By Stepfanie Lam

Freshman, Biology Major

When the sun began to peer out of the clouds and the air began to warm, I could feel the anticipation for unstructured time, trips to different places, and lots of sunshine creeping into my thoughts. But with every passing summer, my free time gradually diminished. Summer began to lose its carefree appeal as it slowly transformed into something bittersweet. This “something” turned into internships, summer programs, SATs, and classes, all disguised as summer vacation. Some of my peers were even taking classes to prepare for their classes after the summer. It’s ironic how the term “summer school” had so many negative connotations attached to it just a few years earlier. Lazy summers are now a thing of the past.

Classes in the summer are fast-paced and usually completed in five to six weeks with an exam every week. “When I feel that I have finally caught up with the material, the teacher is moving on to another topic in class,” explained Shannon, a freshman anthropology major. Other students who view summer as an opportunity to find a job in addition to school are also finding their summers filled with stress. “During school, if you’re in college, the schedule is pretty spread out, and you have a lot of breaks, but if you’re working full-time, that’s just most of your day,” said Kevin, a freshman chemical engineering major.

Summer offers students a chance to be proactive and motivated for their future. In the process of searching for internships and summer jobs, students acquire skills they can use in future job hunting. Those experiences offer valuable life lessons that a classroom or lecture hall can’t teach. What it is like to be interviewed? What is the work environment of a high-tech company like? The internships enable a more hands-on experience and give students a chance to broaden their perspective. Most importantly, when students are finished with their respective job or internship, they can spend the rest of the day as they like. “I can definitely say that summer is more relaxing than the school year. Much less frequently do you have the onus of homework and exams weighing down on you, which I think are the main stressors of college life. That said, only the weeks before or after your internship or summer courses can truly be called really relaxing,” said Carl, a sophomore computer science major. Roger, a junior computer science major, remarked, “To me, summer is far more stress-free than during the school year because I often find myself working on projects during my internships that really interest me and allow me to see how my skills can be applied in the real world.”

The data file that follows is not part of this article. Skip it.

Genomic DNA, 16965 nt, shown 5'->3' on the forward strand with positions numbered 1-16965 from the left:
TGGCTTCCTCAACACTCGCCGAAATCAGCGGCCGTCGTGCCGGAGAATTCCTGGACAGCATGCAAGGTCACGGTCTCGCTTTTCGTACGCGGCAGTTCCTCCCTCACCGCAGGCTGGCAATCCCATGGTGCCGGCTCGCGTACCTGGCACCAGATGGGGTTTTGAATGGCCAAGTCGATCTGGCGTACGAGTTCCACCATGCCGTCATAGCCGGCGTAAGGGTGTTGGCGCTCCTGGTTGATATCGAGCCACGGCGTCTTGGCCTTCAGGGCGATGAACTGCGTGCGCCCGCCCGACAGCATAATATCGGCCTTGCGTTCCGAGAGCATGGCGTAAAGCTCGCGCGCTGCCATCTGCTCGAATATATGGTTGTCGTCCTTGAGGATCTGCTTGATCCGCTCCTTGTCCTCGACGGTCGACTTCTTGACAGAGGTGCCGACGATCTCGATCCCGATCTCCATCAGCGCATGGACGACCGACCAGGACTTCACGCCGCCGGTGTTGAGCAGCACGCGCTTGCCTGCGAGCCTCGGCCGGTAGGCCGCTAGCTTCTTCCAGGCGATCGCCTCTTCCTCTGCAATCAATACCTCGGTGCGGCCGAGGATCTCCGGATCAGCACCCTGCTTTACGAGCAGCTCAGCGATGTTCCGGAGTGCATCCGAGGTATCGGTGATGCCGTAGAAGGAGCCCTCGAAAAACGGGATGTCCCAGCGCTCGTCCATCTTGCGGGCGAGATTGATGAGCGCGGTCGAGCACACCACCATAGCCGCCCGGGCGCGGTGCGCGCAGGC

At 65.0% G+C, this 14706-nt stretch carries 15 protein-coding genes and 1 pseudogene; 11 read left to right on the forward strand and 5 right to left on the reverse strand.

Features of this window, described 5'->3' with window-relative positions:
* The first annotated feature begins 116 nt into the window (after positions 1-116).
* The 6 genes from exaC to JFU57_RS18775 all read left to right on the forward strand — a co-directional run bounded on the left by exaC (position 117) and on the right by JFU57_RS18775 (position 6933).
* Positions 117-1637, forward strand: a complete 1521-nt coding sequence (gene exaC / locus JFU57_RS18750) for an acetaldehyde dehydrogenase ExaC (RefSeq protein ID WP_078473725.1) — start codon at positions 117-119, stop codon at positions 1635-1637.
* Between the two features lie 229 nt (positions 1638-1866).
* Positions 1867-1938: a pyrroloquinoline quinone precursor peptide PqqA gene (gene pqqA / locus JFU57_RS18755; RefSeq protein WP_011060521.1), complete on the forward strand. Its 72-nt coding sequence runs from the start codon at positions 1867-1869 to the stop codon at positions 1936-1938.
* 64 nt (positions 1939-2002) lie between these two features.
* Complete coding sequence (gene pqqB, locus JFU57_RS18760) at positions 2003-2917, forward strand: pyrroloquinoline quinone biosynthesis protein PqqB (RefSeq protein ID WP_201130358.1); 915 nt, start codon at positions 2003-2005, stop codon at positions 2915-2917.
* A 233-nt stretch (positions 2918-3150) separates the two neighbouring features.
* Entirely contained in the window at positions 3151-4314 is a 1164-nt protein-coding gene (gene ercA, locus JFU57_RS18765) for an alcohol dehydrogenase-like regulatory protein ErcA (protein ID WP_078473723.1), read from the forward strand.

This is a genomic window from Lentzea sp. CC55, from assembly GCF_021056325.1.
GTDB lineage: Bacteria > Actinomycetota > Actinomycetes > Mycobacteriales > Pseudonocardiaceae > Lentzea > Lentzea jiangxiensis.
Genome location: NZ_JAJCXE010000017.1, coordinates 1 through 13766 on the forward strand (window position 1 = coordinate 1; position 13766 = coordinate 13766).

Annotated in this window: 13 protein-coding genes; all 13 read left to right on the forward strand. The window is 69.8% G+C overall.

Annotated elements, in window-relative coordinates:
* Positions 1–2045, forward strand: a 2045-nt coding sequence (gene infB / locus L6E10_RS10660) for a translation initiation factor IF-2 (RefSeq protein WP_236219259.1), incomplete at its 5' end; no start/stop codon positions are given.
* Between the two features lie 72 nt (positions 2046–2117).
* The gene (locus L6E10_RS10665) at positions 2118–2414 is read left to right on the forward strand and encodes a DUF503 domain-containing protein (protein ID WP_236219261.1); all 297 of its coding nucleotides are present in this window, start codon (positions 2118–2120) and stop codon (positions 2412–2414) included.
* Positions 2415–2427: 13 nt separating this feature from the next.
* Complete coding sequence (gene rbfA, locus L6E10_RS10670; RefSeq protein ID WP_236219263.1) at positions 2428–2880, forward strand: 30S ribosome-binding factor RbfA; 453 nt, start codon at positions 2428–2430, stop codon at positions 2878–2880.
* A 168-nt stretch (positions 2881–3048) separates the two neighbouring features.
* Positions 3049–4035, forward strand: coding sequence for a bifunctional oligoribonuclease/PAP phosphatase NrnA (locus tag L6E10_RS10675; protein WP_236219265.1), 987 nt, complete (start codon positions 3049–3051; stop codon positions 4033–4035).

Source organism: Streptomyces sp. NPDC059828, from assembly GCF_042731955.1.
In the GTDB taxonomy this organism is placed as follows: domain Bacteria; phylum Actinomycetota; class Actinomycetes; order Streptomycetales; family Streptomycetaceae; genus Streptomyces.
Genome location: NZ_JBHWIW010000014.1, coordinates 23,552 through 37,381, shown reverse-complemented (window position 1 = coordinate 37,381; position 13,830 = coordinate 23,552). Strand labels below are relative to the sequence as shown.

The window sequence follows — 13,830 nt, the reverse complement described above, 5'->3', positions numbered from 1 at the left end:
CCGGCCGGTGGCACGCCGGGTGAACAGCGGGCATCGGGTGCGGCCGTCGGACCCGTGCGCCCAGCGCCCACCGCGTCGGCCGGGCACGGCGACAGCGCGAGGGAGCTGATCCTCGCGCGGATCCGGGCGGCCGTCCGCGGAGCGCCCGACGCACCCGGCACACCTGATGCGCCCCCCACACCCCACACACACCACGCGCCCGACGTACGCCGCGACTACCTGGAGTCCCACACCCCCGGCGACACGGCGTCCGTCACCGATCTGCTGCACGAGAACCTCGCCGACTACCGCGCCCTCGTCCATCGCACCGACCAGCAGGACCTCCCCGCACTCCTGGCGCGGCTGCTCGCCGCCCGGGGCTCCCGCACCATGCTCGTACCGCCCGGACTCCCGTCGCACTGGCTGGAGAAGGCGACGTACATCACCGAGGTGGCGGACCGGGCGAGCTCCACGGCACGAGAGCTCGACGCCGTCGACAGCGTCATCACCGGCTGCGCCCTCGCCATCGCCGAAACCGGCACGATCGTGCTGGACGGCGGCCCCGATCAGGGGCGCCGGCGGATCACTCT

Although summers are no more relaxing than the regular school year, it offers us a window of opportunity for a different way of learning and to discover where our true passions lie.